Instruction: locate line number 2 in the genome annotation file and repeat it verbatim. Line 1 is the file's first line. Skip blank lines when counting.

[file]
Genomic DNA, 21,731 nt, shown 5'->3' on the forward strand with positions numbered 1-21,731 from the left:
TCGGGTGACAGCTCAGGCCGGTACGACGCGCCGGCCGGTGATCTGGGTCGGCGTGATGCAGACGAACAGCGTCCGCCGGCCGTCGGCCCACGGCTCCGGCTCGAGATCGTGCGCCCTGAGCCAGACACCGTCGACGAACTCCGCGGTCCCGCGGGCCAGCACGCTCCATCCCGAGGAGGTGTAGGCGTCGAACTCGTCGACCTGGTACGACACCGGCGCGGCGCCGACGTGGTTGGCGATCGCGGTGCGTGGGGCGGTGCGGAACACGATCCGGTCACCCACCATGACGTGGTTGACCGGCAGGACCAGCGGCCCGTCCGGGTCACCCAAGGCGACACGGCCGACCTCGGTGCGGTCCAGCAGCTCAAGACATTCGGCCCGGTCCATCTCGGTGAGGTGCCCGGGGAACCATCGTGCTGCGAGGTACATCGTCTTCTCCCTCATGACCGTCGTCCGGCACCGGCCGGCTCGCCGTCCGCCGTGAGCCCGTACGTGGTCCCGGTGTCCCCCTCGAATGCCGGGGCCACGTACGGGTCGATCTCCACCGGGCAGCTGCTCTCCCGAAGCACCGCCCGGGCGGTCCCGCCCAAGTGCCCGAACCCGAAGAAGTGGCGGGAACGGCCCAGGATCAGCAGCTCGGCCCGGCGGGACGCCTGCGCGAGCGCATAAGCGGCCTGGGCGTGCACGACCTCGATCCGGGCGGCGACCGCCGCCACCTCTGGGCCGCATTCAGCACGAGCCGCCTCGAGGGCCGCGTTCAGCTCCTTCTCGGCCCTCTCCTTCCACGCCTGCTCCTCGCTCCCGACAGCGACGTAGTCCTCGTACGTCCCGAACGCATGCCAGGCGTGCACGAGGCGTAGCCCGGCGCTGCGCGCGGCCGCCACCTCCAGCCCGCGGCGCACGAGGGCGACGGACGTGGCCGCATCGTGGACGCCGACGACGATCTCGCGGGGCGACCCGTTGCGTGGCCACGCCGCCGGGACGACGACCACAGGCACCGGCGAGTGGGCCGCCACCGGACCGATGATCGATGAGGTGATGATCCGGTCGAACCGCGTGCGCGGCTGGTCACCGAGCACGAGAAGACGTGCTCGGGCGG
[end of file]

TCGGGTGACAGCTCAGGCCGGTACGACGCGCCGGCCGGTGATCTGGGTCGGCGTGATGCAGACGAACAGCGTCCGCCGGCCGTCGGCCCACGGCTCCGGCTCGAGATCGTGCGCCCTGAGCCAGACACCGTCGACGAACTCCGCGGTCCCGCGGGCCAGCACGCTCCATCCCGAGGAGGTGTAGGCGTCGAACTCGTCGACCTGGTACGACACCGGCGCGGCGCCGACGTGGTTGGCGATCGCGGTGCGTGGGGCGGTGCGGAACACGATCCGGTCACCCACCATGACGTGGTTGACCGGCAGGACCAGCGGCCCGTCCGGGTCACCCAAGGCGACACGGCCGACCTCGGTGCGGTCCAGCAGCTCAAGACATTCGGCCCGGTCCATCTCGGTGAGGTGCCCGGGGAACCATCGTGCTGCGAGGTACATCGTCTTCTCCCTCATGACCGTCGTCCGGCACCGGCCGGCTCGCCGTCCGCCGTGAGCCCGTACGTGGTCCCGGTGTCCCCCTCGAATGCCGGGGCCACGTACGGGTCGATCTCCACCGGGCAGCTGCTCTCCCGAAGCACCGCCCGGGCGGTCCCGCCCAAGTGCCCGAACCCGAAGAAGTGGCGGGAACGGCCCAGGATCAGCAGCTCGGCCCGGCGGGACGCCTGCGCGAGCGCATAAGCGGCCTGGGCGTGCACGACCTCGATCCGGGCGGCGACCGCCGCCACCTCTGGGCCGCATTCAGCACGAGCCGCCTCGAGGGCCGCGTTCAGCTCCTTCTCGGCCCTCTCCTTCCACGCCTGCTCCTCGCTCCCGACAGCGACGTAGTCCTCGTACGTCCCGAACGCATGCCAGGCGTGCACGAGGCGTAGCCCGGCGCTGCGCGCGGCCGCCACCTCCAGCCCGCGGCGCACGAGGGCGACGGACGTGGCCGCATCGTGGACGCCGACGACGATCTCGCGGGGCGACCCGTTGCGTGGCCACGCCGCCGGGACGACGACCACAGGCACCGGCGAGTGGGCCGCCACCGGACCGATGATCGATGAGGTGATGATCCGGTCGAACCGCGTGCGCGGCTGGTCACCGAGCACGAGAAGACGTGCTCGGGCGG